Aspen Ideas Festival: The bigger business picture behind driverless cars

Summary:Driverless cars seemed like something out of a sci-fi movie only a few years ago. Now such a concept could be within tangible reach.


ASPEN, COLO. -- Are driverless vehicles really hitting the pavement anytime soon? That has been a hot topic at the 2013 Aspen Ideas Festival this year, suggesting that concept could become a reality sooner than anyone might have expected.

Lawrence Burns, former corporate vice president of research and development for General Motors, posited on Monday afternoon that we've "entered into a period where this big idea" will lead to huge business growth opportunities and sustainable mobility.

At its core, Burns defined a driverless car as simply a vehicle that can operate without a driver in it, or "truly a robot without human control."

But he elaborated that the essence of this big idea isn't just one thing that will transform how we move around -- it's a number of ideas combined: connected, coordinated, shared, driverless, tailored and electrical vehicles.

Now a professor of engineering at the University of Michigan, Burns cited that when a person uses a gallon of gas to drive a car, only one percent of the energy being burned is relative to the driver.

Proposing that we have a "solvable opportunity" on our hands for electric cars, Burns argued that we "can't just have one percent of energy moving us."

Burns reiterated, "I believe we have a sustainable mobility solution with our grasp."

"The key is to get weight of cars down to a size that really matters," Burns continued.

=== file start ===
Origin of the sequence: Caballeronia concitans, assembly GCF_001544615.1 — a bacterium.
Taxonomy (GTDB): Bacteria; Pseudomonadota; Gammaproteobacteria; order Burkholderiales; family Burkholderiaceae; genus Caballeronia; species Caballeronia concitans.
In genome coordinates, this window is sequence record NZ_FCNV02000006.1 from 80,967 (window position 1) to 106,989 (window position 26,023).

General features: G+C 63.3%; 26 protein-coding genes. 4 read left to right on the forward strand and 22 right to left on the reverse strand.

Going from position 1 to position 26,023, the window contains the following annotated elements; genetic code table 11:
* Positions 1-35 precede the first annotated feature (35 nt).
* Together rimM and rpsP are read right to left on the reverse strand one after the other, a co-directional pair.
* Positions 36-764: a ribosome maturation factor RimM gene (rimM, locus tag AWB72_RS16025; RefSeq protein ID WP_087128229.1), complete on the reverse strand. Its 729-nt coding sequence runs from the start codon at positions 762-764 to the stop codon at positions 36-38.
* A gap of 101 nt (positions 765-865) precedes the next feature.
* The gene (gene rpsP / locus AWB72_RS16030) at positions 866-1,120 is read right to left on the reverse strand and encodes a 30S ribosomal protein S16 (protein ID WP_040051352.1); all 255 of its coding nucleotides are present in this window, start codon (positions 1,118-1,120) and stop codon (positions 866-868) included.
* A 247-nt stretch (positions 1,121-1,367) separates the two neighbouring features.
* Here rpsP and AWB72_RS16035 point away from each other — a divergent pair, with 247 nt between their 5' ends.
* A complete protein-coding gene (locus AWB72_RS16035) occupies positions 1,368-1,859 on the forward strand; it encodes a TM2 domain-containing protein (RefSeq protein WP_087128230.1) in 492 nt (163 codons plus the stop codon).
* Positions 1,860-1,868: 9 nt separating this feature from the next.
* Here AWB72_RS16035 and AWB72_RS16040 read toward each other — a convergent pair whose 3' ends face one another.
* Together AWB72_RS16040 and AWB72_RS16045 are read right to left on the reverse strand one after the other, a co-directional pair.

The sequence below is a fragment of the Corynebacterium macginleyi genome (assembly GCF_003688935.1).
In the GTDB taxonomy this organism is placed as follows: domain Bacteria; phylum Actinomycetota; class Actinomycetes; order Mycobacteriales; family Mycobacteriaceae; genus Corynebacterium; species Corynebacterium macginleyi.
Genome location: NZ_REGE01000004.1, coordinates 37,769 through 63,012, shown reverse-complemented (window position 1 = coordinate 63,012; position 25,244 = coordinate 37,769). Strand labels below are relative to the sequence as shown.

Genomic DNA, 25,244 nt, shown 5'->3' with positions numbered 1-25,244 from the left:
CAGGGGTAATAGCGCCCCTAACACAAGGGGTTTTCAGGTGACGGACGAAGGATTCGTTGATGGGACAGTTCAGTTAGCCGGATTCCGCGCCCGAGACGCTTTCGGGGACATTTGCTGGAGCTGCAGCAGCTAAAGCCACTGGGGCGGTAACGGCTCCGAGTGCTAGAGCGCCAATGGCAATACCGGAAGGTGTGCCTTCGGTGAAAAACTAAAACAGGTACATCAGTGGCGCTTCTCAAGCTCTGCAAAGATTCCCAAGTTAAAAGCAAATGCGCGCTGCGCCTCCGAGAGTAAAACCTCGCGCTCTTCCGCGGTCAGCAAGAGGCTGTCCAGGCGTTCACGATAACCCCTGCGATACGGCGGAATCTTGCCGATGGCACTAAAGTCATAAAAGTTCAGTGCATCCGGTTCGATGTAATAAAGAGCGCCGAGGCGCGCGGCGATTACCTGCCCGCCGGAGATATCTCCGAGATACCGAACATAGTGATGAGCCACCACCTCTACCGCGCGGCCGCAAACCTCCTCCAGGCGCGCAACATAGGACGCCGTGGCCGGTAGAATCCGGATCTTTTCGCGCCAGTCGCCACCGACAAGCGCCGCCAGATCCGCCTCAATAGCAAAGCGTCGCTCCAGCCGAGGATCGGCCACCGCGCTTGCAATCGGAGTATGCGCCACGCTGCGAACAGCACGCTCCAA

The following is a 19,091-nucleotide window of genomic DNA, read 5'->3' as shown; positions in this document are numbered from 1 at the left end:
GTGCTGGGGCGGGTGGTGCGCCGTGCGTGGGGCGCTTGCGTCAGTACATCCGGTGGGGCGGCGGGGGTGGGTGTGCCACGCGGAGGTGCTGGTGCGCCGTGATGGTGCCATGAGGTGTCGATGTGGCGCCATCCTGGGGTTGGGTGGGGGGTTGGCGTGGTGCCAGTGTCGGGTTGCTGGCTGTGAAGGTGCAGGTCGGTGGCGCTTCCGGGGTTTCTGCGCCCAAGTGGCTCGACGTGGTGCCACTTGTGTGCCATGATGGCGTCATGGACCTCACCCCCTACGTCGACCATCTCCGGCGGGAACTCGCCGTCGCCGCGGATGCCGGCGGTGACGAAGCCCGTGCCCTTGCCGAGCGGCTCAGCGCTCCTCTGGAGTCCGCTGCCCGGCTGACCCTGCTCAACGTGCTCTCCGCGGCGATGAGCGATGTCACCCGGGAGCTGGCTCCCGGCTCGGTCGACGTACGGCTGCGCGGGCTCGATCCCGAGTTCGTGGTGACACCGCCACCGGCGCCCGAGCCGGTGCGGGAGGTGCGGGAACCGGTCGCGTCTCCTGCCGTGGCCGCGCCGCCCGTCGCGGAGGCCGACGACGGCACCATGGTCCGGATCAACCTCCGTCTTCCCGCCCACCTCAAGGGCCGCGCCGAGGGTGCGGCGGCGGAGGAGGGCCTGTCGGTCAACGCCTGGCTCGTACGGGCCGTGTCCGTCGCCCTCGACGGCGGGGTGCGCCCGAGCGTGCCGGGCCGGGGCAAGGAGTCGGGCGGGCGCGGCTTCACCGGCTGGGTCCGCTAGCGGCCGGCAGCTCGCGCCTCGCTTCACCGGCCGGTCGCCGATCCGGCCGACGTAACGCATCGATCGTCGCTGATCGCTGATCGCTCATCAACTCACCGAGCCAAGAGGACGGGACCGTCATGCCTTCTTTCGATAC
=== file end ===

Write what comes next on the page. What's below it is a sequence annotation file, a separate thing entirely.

To see driverless cars become real, Burns stipulated we first have to understand basic economics in which the value is greater than the price, enticing automakers to invest and consumers to buy.

Starting with value, Burns offered a scenario much like requesting a taxi cab through one's phone, being able to track the driver's location prior to arrival, receiving an estimated arrival time, and paying directly from one's phone.

The difference with Burns's example is that this "magical experience" lacked a driver altogether, hinting value through a completely computerized, automated and seamless experience.

But Burns emphasized how critical cost is in this equation, suggesting even implementing such a program in Manhattan, where he noted there are approximately 13,000 taxi medallions in circulation.

Certainly replacing roughly 13,000 cabs (and the jobs that go with them) would be highly controversial, to say the least.

Burns concluded that the biggest risk here is actually not moving fast enough on advancing this technology.

Burns acknowledged this, but he responded that "at the same time you've got to get these ideas out there to make progress."

The final piece of the puzzle, according to Burns, is price. He explained that the business model for the "highly co-dependent" auto industry comes down to selling three things: vehicles, gasoline, and insurance.

"Tomorrow it will be about miles, trips and experiences," Burns predicted, adding that's what Zipcar, Uber and similar emerging companies have already understood.

Stressing we have to major all of these factors carefully, Burns reiterated, "I believe we have a sustainable mobility solution with our grasp."

Nevertheless, that co-dependency framework will likely remain as Burns admitted that "no one company that can do this. It really is a team sport."

Burns concluded that the biggest risk here is actually not moving fast enough on advancing this technology.

Topics: Innovation, Google, Tech Industry


Rachel King is a staff writer for CBS Interactive based in San Francisco, covering business and enterprise technology for ZDNet, CNET and SmartPlanet. She has previously worked for The Business Insider,, CNN's San Francisco bureau and the U.S. Department of State. Rachel has also written for, Irish Americ... Full Bio

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